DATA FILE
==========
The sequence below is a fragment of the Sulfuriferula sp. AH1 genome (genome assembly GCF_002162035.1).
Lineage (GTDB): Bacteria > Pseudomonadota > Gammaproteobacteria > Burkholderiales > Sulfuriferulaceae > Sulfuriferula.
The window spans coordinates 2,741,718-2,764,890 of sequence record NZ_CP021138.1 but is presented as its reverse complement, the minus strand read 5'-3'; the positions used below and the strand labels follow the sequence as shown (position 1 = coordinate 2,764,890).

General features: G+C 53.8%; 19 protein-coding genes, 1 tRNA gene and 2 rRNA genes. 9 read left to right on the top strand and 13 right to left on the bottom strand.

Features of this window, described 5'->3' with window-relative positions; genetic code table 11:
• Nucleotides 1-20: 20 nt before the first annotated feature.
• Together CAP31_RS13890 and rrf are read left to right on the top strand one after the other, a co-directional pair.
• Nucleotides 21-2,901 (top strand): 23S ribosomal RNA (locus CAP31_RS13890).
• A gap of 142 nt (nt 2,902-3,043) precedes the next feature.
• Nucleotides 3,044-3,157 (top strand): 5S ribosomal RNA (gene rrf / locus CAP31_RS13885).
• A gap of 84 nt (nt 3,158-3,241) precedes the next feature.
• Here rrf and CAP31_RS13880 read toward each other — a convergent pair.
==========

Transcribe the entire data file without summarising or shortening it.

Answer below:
The sequence below is a fragment of the Sulfuriferula sp. AH1 genome (genome assembly GCF_002162035.1).
Lineage (GTDB): Bacteria > Pseudomonadota > Gammaproteobacteria > Burkholderiales > Sulfuriferulaceae > Sulfuriferula.
The window spans coordinates 2,741,718-2,764,890 of sequence record NZ_CP021138.1 but is presented as its reverse complement, the minus strand read 5'-3'; the positions used below and the strand labels follow the sequence as shown (position 1 = coordinate 2,764,890).

General features: G+C 53.8%; 19 protein-coding genes, 1 tRNA gene and 2 rRNA genes. 9 read left to right on the top strand and 13 right to left on the bottom strand.

Features of this window, described 5'->3' with window-relative positions; genetic code table 11:
• Nucleotides 1-20: 20 nt before the first annotated feature.
• Together CAP31_RS13890 and rrf are read left to right on the top strand one after the other, a co-directional pair.
• Nucleotides 21-2,901 (top strand): 23S ribosomal RNA (locus CAP31_RS13890).
• A gap of 142 nt (nt 2,902-3,043) precedes the next feature.
• Nucleotides 3,044-3,157 (top strand): 5S ribosomal RNA (gene rrf / locus CAP31_RS13885).
• A gap of 84 nt (nt 3,158-3,241) precedes the next feature.
• Here rrf and CAP31_RS13880 read toward each other — a convergent pair.